5 Things You Must Do When Talking to People About Jesus

talking

If we ever hope to share the gospel of Jesus Christ with others in all of its truth, goodness, and beauty, there are at least five things that need to happen from the first conversation to the very last. If we are going to persuade others that Christianity makes the best sense of the world and has the best answers for all the evil that we see around us and within us, it’s going to take a lot more than fancy arguments, memorizing cliché phrases, ramming Bible verses down the “opponents” throat, or having the right formula for evangelism. 

If we have all of the knowledge in the world—enough to move mountains—and yet we do not have love, then the best apologist for the Christian faith suddenly becomes one of the worst adversaries of the gospel.

Sharing “the hope that is within us” goes beyond knowing the bare facts, having great training, using techniques, or employing a variety of tools or tactics. It’s not less than any of that, but there’s a lot more than that to share our faith with others. 

Here are five things that must happen every time we are speaking with non-Christians about Jesus.

1. Love your neighbor.

This goes way beyond simply loving a person enough to share words of eternal life with them. It’s not enough to tell someone about Jesus and then move on to the next person after you “wipe the dust off your shoulders” if they reject him. You need to be with people for the long haul. You actually have to love them enough to still be around them even when they disagree (and possibly hate you). 

2. Listen to your neighbor.

Everyone has a life story. That life experience is going to shape and mold whatever “worldview” it is that a person thinks he has. Because of this, there is no one-sized-fits-all approach to speaking to a person from any religious background. You’re going to have to do the hard work of listening to them. You’ll have to spend hours with them to find out what makes them tick, and if they are even serious about religion or spirituality, or if they’ve never really thought about such things before. Patience will go a long way. 

3. Pray for your neighbor.

I find it helpful to write down names of people that the Lord brings in my life, either in my phone, in a notebook, or somewhere else. As I go through a week, I’ll begin to pray for others in specific ways, and if there’s anyone in my life who is in need of hearing about the grace and forgiveness of Christ, I’ll pray for them by name. Pray for the person you’re having conversations with, and pray about the forthcoming conversations you may have together that they would be edifying and helpful.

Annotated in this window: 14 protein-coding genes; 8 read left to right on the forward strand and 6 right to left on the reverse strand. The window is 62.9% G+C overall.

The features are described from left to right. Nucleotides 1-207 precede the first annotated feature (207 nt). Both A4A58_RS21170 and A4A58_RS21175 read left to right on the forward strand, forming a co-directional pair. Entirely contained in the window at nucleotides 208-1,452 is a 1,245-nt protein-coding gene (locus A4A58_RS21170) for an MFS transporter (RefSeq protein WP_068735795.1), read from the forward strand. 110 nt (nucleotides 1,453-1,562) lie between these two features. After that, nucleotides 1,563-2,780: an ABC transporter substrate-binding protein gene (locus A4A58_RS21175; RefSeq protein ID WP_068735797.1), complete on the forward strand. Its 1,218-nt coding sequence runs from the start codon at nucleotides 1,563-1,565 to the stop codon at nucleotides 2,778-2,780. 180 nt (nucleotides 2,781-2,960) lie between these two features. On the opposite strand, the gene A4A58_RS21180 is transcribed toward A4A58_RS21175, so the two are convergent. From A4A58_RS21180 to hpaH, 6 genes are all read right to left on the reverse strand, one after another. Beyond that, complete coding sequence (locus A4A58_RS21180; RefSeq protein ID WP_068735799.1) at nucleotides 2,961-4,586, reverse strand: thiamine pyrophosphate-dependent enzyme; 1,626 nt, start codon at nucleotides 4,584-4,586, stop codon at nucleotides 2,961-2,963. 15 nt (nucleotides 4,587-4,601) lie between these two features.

4. Ask your neighbor questions.

Simple questions go a long way in growing in your love and understanding of another person. How they field any given question can tell you a lot about them. You’ll begin to find sensitive areas, and you’ll learn what places are “pressure points” of contact that you may want to address at a later time. Sometimes, people are mad at God because they have deep wounds in the past. Sometimes they lost someone, sometimes they were hurt by someone, rejected, neglected, or even abused. These things always take time, and trust must develop between the two of you. But you’ll never know if you don’t ask. 

5. Ask for God to open the mind and heart of your neighbor. 

Nobody is “open-minded.” Even the most open-minded person you know is still going to be closed off to something or someone. The Bible teaches that everyone is naturally open-minded to the wrong things and closed-minded to the things of God. That’s why, as Jesus taught Nicodemus, we need for God to give us a new birth entirely (Jn. 3). We need new eyes to see and new ears to hear. 

Why Those 5 Things?

Did you notice that out of these five things, having the right answers and everything all figured out wasn’t on the list? It’s not that sound answers don’t matter and that it doesn’t help when we have our theology straight—that is helpful and it sure does help to know what we believe and why we believe it. But the goal isn’t simply to win an argument. The goal is not to be right. 

The goal is always and only to glorify God and to make known to everyone we meet in this life “the power of God unto salvation for all who believe” (Rom. 1:17) and the “mystery hidden for ages”—that is, the gospel of our Lord Jesus Christ.

That message must be carried along in ordinary ways and in broken jars of clay. It’s the cracked, but used, pottery that shines brightest and most clearly proclaims Jesus Christ as the light of the world. What use are clay pots that hide away in storage? God often draws straight lines using crooked sticks. 

Nicholas Davis

San Diego, CA

Rev. Nicholas Davis is a minister in the Presbyterian Church in America.

Follow on Twitter

Follow on Instagram